Rice vermicelli

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Rice vermicelli
Reisnudeln.JPG
Strands of rice vermicelli
Alternative names Rice noodles, rice sticks[citation needed]
Type Rice noodles
Place of origin China
Main ingredients Rice
Variations Guilin mǐfěn
Cookbook:Rice vermicelli  Rice vermicelli
Rice vermicelli
Chinese name
Chinese 米粉
Vietnamese name
Vietnamese bún
Thai name
Thai เส้นหมี่ (sen mee)
Japanese name
Kana ビーフン
Malay name
Malay bihun
Filipino name
Tagalog bihon or bijon
Tamil name
Tamil சேவை (sevai)

Rice vermicelli are a thin form of rice noodles.[1] They are sometimes referred to as rice noodles or rice sticks,[citation needed] but they should not be confused with cellophane noodles, which is an Asian type of vermicelli not made from rice.

Presentation and varieties[edit]

Rice vermicelli are a part of several Asian cuisines, where they are often eaten as part of a soup dish, stir fry, or salad. One particularly well known, slightly thicker variety, called Guilin mǐfěn (桂林米粉), comes from the southern Chinese city of Guilin, where it is a breakfast staple.

Notable dishes[edit]

Rice vermicelli has a white color when cooked. It is generally much shorter than Chinese vermicelli.

China[edit]

  • Cantonese noodles: A large number of Cantonese dishes use this ingredient (called 米粉 maifun in Cantonese). Usually the noodles are simmered in broth with other ingredients such as fish balls, beef balls, and/or fish slices.
  • In Fujian and Teochew cuisine, rice vermicelli is a commonly used noodle and is served either in soup, stir-fried and dressed with a sauce, or even 'dry' (without soup) with added ingredients and condiments.

Hong Kong[edit]

India and Pakistan[edit]

  • Sawaeyaa is a famous dish made from vermicelli cooked in milk sugar and dry nuts. It is eaten on Diwali, Eid, and other happy occasions in parts of India and Bangladesh.
  • Paayasam is a famous South Indian sweet dish made from vermicelli, sago, sugar, spices and nuts and milk.
  • Santhakai is a staple South Indian breakfast dish.

Indonesia[edit]

Malaysia[edit]

In Malaysia, the rice vermicelli can be called and founded as Mihun, Mi hoon, Mee Hoon, Bihun, or Bee Hoon.

  • Bihun Sup is a Malay style dish, mixed with spiced beef broth or chicken broth. Sometimes it came with sambal kicap (pounded bird's eye chilli mixed with dark soy sauce) as condiment.
  • Bihun Kari mixed with curry, added with mung bean sprout, fried tofu and red chillies sambal.
  • Bihun soto is in a yellow spicy chicken broth, served with chicken and potato cutlet.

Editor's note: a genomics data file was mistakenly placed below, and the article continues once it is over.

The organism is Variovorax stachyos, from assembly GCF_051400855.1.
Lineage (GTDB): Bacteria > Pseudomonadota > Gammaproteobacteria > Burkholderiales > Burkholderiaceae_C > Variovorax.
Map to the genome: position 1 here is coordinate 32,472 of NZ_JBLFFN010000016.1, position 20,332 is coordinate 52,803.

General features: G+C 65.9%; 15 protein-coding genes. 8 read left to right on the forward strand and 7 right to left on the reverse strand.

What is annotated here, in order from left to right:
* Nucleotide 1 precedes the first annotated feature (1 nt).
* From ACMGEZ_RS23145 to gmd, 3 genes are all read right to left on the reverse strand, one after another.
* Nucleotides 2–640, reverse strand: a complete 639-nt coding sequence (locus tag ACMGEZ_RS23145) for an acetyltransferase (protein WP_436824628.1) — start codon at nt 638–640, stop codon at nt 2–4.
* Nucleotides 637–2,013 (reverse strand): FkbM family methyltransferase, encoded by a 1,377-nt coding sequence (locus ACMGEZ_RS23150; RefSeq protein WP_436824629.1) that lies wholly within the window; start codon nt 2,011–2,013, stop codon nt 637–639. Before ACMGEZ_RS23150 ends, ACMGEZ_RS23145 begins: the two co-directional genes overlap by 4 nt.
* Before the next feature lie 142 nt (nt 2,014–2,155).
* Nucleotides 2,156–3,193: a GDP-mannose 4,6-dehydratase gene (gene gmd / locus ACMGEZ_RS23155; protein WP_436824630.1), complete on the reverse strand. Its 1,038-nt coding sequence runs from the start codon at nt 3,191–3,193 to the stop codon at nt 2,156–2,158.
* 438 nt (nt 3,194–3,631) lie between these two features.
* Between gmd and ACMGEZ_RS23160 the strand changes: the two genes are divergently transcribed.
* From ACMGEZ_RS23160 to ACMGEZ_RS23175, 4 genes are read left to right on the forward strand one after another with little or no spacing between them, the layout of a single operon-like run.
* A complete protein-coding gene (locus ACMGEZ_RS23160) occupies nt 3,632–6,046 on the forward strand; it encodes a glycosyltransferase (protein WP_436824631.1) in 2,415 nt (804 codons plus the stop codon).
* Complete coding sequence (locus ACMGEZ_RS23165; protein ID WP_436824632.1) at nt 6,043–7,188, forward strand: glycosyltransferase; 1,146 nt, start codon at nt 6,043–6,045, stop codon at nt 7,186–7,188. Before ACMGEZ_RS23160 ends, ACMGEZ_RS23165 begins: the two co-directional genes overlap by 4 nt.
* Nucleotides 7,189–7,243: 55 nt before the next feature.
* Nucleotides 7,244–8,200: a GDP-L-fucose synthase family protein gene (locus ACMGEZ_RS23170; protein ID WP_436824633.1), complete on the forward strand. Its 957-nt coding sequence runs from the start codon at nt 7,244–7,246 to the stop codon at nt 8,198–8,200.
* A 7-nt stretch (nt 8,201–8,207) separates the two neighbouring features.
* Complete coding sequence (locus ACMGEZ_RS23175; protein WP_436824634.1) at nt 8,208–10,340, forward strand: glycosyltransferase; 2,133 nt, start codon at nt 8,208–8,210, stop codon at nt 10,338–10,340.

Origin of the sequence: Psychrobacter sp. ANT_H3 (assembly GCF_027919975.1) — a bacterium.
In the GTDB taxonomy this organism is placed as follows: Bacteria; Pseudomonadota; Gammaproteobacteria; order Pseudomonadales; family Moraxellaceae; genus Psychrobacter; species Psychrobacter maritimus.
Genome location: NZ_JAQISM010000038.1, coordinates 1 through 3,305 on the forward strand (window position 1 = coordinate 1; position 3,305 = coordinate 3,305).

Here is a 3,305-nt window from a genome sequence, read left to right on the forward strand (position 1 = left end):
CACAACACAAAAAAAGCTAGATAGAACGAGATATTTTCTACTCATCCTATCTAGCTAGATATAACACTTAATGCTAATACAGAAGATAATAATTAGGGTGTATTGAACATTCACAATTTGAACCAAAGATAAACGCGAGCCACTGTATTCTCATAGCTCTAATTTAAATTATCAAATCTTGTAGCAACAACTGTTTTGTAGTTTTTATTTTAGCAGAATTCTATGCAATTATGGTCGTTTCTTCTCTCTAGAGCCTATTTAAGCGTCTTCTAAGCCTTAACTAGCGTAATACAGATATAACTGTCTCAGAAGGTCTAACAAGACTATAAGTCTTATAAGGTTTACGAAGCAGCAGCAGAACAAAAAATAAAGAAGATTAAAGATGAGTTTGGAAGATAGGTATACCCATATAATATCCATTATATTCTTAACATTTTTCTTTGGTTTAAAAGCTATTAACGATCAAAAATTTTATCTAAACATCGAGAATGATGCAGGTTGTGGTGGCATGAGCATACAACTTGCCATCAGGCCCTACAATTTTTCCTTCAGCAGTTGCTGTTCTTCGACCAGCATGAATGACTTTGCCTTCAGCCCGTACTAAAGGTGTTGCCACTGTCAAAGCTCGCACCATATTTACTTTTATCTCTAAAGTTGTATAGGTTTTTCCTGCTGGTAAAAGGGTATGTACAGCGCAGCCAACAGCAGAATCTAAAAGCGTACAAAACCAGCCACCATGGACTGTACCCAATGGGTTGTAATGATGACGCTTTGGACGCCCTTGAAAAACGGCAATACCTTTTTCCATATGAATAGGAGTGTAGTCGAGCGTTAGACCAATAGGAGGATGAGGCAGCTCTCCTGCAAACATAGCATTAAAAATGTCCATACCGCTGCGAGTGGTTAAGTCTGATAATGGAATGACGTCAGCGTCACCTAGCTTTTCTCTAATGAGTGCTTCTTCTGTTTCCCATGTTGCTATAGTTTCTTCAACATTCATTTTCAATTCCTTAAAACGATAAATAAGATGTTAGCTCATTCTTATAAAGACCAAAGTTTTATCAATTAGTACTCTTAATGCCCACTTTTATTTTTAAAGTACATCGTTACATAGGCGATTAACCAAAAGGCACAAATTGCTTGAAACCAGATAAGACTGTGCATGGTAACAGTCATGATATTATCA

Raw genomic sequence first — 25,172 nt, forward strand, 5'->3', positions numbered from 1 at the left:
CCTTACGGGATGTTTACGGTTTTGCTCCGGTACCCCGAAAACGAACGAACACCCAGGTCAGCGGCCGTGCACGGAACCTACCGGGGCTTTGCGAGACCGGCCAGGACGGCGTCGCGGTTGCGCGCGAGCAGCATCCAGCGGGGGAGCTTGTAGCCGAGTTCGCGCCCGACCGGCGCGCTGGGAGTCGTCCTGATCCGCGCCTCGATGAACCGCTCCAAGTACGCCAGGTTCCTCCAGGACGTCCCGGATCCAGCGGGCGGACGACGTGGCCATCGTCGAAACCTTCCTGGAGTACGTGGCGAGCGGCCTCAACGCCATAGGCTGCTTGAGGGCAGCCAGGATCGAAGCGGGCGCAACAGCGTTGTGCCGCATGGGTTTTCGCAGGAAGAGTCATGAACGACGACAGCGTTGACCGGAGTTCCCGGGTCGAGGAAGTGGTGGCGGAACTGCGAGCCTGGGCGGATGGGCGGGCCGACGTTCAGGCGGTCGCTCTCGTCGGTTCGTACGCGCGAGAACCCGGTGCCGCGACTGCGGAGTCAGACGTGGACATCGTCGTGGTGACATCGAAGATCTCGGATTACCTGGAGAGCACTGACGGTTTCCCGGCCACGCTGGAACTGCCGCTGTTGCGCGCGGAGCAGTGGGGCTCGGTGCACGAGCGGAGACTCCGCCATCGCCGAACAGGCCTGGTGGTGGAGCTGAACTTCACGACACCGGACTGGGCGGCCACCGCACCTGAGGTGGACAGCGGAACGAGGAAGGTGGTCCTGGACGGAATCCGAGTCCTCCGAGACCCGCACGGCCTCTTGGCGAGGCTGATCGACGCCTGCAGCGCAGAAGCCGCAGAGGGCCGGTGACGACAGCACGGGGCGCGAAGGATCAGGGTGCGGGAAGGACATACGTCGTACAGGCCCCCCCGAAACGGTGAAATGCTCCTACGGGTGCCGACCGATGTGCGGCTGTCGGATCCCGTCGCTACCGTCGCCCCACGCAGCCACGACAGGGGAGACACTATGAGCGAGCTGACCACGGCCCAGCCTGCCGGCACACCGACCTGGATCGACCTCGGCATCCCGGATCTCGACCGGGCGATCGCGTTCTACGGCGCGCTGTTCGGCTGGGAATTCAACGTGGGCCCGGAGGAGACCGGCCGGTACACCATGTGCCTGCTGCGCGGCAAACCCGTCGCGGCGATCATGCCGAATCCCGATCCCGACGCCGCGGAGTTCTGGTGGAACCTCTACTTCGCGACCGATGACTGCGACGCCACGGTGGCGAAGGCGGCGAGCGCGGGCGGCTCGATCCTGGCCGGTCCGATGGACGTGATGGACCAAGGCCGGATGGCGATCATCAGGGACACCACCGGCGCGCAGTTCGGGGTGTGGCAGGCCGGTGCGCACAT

• Hokkien mee throughout Malaysia varies considerably due to regional differences.
  • Bihun Tom Yam is mixed with tom yam.
  • Laksa Sarawak is mixed with a base of sambal belacan, sour tamarind, garlic, galangal, lemon grass and coconut milk, topped with omelette strips, chicken strips, prawns, fresh coriander and optionally lime. Ingredients such as bean sprouts, (sliced) fried tofu or other seafood are not traditional but are sometimes added.
  • Mi Siam is a stir-fried style dish.

Singapore[edit]

  • Kerabu bee hoon is a Nyonya-style rice vermicelli dish, mixed with herbs and other seasonings.
  • Hokkien mee, commonly in Singapore, consists of rice vermicelli mixed with yellow noodles and fried with shrimp, sliced cuttlefish and pork bits. Hokkien mee throughout Malaysia varies considerably due to regional differences.
  • Satay bee hoon is rice vermicelli served with spicy peanut satay sauce, common in Singapore.

Myanmar[edit]

  • Mohinga, in Myanmar, is rice vermicelli served with curry gravy and fish.
  • Mont Di is rice vermicelli served with clear fish soup or as salad with fish flakes.

Philippines[edit]

Taiwan[edit]

  • Taiwanese fried rice vermicelli is the dry, stir-fried local style (particularly known in the Hsinchu region). Its main ingredients include sliced pork, dried shrimp, and carrots.
  • A Hsinchu specialty is to serve rice vermicelli 'dry' 乾 (gan, not in a soup) with mushroom and ground pork.

Vietnam[edit]

Bún Thịt Nướng Chả Giò

See also[edit]

References[edit]

  1. ^ Lori Alden (2005). "Asian Rice Noodles". Retrieved November 4, 2011. 
  2. ^ "Singaporean Fried Rice Noodles". tastehongkong.com. 21 April 2010. Retrieved 13 August 2012. 
  3. ^ "How to make perfect Singapore noodles". theguardian.com. Guardian News and Media Limited. Retrieved 12 June 2014. 

External links[edit]